Get to Know Catrina Sheridan, Founder & CEO of Nafasi, a Platform That Enables African Tech Entrepreneurs to Access Capital and Mentoring
How many startups or companies established in any African country can you name? I can help you: too few!
And it’s not caused by the fact that there are not many entrepreneurs in Africa, actually – on the contrary!
It’s because lots of us are still too busy following businesses from the Silicon Valley or coveted Asian companies; and the “us” group includes venture capitalists. Bold statement? Partech pegged total 2019 venture capital for African startups at $2bn . Only two billion dollars. And this is the highest estimate of all three we looked at!
Fortunately, Catrina Sheridan is on her mission to change the current landscape of private capital investments in Africa. She’s the Founder and CEO of Nafasi, a platform for those who are interested in supporting African enterprise development and are looking for reliable partners.
We had a long chat with Catrina so that we could learn more about this unique initiative. We asked her about working with venture capitalists who are about to invest in Africa, what the impact of the COVID-19 crisis on the African entrepreneurial scene is, what industry sectors are the most invested in now, and much more.
Dominika Błaszak, Netguru: How does the outbreak of COVID-19 influence businesses in Africa?
Catrina Sheridan, Nafasi: Africa is going through a different phase of the COVID-19 crisis right now, compared to the Western world. I think the biggest issue in Africa is the lack of access to testing. The level of testing available is much lower than it is in Europe, the U.S. or in highly-developed Asian countries.
The equally big concern is the condition of health systems throughout the continent. Hospitals don't have the capacity in terms of intensive care units, and availability to even treat patients that don’t require intensive care. What’s more, in larger cities people are living in close quarters and don't really have the opportunity to socially distance themselves from each other.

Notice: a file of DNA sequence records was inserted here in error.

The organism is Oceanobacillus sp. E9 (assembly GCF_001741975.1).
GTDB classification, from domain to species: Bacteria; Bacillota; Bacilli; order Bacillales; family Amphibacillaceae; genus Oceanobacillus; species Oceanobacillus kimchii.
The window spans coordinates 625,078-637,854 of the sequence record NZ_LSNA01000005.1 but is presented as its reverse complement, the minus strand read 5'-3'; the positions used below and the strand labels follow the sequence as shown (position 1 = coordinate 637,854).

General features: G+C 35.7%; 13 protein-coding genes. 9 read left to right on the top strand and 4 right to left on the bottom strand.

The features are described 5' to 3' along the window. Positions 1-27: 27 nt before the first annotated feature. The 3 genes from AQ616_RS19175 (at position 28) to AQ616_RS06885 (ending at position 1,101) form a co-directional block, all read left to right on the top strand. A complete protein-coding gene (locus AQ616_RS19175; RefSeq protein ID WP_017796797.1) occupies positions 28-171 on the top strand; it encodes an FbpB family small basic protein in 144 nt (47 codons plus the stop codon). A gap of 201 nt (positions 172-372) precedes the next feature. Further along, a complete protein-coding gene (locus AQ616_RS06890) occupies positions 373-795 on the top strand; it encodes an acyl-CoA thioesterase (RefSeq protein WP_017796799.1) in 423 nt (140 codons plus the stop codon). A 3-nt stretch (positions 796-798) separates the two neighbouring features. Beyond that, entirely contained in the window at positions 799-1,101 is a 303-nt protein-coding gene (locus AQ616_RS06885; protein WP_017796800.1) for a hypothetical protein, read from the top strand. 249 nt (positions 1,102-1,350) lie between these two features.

So the most vulnerable in the community still have to go out there and work, because they really exist in the subsistence economy. So there's a real question mark as to whether the preventive measure of social distancing is actually available in Africa.
Are you or your business influenced by the consequences of the pandemic?
In terms of the business of Nafasi, I think we are a digital play and in many ways the openness to digital solutions is even greater. People are realizing that you can, and now have to, do business online. The distance challenge has been taken away, which is often a feature in the clustering of venture capital in areas like Silicon Valley and London. Therefore Nafasi’s mission to join funders and mentors from the global north to tech entrepreneurs is now more acceptable as a practice.
Currently, one of my colleagues got together with a group of angel investors to connect them with entrepreneurs who want to pitch their business to venture capital. It all happens online and it’s making the proposition of Nafasi more real to people, because they’re getting the experience of running a business online and operating totally remotely.